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April 16, 2004

Stay Tuned

Friday

Just like The L Word sort of tries to be Sex and the City, but gayer, Dead Like Me tries to be Six Feet Under, but deader. A bunch of dead characters hang out as if they're alive, but they're not—as we've noted, they are dead. The second season hasn't hit the airwaves yet, but it's in the works, so catch up now with the season one reruns. Tonight's episode is only the second in the series, so you can still expect a lot of explanations of all the characters and why they're all dead, and why Mandy Patinkin is there. George is a cute but angsty blonde teen who was killed by a toilet seat that fell from the MIR space station, and now she has to, like, go around and learn lessons? About life? But she's dead? Oh, it's all very high concept here on Showtime.

Showtime, 9 p.m.

Saturday

Australia? Cute. Bandicoots, gorillas, giraffes, and other exotic creatures? Cute. Baby animals at an Australian zoo? Well, that's the kind of cute you feel right in the ovaries. Animal Planet takes us inside Australia's Taronga Zoo to follow some new members of the zoo family around for a year. They interview zookeepers, too, but mostly because that baby bandicoot is just too shy in front of the cameras. If that's too much smush-and-mush for you, you can always flip over to American Chopper.

Animal Planet for Zoo Babies, Discovery Channel for Chopper, both at 2 p.m.

Sunday

Is Moira Kelly on crack? I think yes. She was really rolling there, from The Cutting Edge to The Lion King, right up through West Wing. Which she abruptly left after one season. And now she's back on TV in one of the crappier teen dramas—and that's a distinction, believe me—on the WB, One Tree Hill. My problems with the show include but are not limited to: the girls having stripper names (Brooke, Peyton, Nikki) while the boys have Little House on the Prairie names (Lucas, Nathan), the generic, grizzled basketball coach (snooze), and the fact that Kelly plays a mom. I mean, cool that she's on a show and all, but we all know that once you play hag you never go back. Sorry, Moira.

WB, 4 p.m.

Monday

Tonight marks the not-very-triumphant return of The Restaurant, the show that made you think twice about cruddy but expensive Italian food. Rocco "Serious Mommy Issues" DiSpirito is still serving up B-quality chow, and now investors want to know why the restaurant isn't making any money—Jeffrey Chodorow, Mr. Lawsuitpants, claims the restaurant lost over $600,000. I'm tempted to say "that's a lotta meatballs!"—but I'll refrain. Long story short, The Restaurant marks the return of flighty summer TV: light on substance, high on drama, goes great with Slurpees.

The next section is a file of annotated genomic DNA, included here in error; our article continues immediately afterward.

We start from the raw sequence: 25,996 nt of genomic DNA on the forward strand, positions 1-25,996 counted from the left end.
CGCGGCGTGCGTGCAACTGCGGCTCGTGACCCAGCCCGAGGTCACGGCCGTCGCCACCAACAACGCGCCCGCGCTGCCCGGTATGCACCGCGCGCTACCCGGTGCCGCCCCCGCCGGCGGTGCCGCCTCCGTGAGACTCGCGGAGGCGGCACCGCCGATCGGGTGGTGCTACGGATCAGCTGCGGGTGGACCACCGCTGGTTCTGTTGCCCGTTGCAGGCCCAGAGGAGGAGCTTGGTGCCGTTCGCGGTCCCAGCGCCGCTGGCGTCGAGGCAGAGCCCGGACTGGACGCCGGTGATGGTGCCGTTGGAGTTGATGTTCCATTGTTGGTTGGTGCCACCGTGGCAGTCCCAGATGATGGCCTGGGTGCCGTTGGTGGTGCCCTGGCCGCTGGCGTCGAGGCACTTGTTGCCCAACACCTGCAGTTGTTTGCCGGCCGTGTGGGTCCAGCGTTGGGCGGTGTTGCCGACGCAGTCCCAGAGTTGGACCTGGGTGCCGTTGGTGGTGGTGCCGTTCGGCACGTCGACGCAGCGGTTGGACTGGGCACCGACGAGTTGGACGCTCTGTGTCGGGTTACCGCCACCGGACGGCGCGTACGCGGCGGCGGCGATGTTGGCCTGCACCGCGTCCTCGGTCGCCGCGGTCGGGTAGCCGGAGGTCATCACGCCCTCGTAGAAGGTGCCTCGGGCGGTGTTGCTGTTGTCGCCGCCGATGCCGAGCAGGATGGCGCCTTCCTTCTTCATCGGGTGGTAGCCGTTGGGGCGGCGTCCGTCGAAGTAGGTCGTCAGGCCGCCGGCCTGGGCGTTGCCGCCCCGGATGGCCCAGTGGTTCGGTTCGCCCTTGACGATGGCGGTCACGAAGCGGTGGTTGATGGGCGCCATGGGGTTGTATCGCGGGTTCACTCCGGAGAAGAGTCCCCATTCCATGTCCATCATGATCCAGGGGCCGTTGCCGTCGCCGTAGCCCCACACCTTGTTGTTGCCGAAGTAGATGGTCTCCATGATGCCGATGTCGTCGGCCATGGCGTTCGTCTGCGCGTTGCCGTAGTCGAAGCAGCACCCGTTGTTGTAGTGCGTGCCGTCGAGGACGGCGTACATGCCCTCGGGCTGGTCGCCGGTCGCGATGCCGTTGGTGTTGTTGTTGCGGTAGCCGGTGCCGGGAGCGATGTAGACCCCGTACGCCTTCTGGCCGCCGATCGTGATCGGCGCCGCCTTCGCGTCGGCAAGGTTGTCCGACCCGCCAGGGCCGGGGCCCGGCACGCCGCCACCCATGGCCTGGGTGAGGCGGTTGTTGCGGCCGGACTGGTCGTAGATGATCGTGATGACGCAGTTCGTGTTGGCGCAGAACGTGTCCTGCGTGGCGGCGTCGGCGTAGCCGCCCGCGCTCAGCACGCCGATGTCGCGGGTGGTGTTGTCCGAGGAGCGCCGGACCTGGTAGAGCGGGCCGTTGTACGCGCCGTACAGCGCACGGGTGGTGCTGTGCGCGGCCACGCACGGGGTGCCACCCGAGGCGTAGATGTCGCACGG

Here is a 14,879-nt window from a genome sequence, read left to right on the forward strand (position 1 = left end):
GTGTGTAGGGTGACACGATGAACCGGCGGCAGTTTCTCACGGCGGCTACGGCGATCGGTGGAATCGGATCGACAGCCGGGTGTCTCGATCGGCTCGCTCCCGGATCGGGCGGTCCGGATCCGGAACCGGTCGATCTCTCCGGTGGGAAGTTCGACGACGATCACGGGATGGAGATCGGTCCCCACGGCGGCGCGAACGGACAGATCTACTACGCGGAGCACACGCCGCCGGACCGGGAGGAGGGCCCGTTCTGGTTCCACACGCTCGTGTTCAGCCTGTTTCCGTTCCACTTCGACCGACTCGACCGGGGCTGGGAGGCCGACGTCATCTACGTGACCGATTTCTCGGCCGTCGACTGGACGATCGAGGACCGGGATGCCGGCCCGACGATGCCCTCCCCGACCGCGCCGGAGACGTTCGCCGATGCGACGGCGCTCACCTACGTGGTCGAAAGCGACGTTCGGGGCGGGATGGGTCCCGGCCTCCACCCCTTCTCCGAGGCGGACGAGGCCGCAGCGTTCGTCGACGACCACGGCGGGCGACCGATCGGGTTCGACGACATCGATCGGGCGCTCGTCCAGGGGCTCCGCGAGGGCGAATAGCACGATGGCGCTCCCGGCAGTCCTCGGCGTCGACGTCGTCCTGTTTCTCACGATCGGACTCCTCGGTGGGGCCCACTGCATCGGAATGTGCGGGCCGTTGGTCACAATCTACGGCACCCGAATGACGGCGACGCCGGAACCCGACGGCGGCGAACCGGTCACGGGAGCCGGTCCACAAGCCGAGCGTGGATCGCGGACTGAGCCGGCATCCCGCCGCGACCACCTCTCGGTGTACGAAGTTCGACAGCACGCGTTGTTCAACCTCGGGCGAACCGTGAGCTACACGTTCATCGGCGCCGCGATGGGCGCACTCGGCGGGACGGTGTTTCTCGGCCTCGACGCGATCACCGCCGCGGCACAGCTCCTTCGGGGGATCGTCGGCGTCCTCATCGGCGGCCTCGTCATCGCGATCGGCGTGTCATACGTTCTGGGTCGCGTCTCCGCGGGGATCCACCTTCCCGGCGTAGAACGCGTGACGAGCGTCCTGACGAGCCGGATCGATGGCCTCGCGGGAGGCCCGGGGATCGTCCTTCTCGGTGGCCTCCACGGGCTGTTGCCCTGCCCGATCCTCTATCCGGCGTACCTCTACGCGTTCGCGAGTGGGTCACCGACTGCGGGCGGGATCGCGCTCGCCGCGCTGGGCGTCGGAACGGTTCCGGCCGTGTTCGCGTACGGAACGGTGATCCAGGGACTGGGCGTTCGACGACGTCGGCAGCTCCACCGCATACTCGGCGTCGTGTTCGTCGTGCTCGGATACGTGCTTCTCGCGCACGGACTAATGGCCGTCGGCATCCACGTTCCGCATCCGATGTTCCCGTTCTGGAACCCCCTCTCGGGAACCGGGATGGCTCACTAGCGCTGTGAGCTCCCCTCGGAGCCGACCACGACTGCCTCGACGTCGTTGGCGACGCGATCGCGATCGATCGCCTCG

NBC, 9 p.m.

Tuesday

When ER started, it was one of the most innovative and creative shows on television. The swirling cameras, the blood and guts, the fast-paced dialogue, and the single-serving characters helped put the show—and its stars—on the map. Also, it helped reinvigorate Courier typeface, but that's neither here nor there. Nowadays, ER just goes out of its way to be either too sad to watch or based on characters I don't give a shit about. Relive the glory days this morning with the pilot episode, a two-hour blast from the past that will remind you what an ensemble drama looks like when it's done right. It's not-yet-a-doctor Carter's first day in the ER, Dr. Greene is thinking about joining a private practice, Dr. Ross shows up frat-party shitfaced, and something seems not quite right with Nurse Hathaway.

TNT, 9 a.m.

Wednesday

Look, I'm not going to make a joke about abused or neglected children, but whoever was in charge of the title Wild Child: The Story of Feral Children should probably, like, go to hell or something for that. The hour-long documentary profiles children who developed without human contact—a four-year-old literally raised by dogs, a 13-year-old whose abusive parents never spoke to her—and the role they can play in scientists' understanding human development and language acquisition. Um, Nell wasn't a particularly good movie, but maybe this will be a little better.

Discovery Channel, 7 p.m.

Thursday

I used to hate on Law & Order: SVU. I'm not going to lie. But now that it's on a bajillion times a day, I've had a chance to reevaluate my initial reviews, and I have to say: SVU will rock your fucking socks off, faster then you can say "in the criminal justice system." SVU brings all the fun of regular Law & Order, but with Ice-T making all the saucy quips instead of Jerry Orbach. Christopher Meloni stands out as the brooding Detective Stabler, but it's hard not to think of him as the cook in Wet Hot American Summer. On tonight's episode, Eric Stolz—who I guess strictly plays molesty-types these days (Once & Again, The Butterfly Effect, much?)—is a priest being investigated by the squad for murdering a transsexual. In the church. They're not kidding about it being ripped from the headlines.

USA, 7 p.m.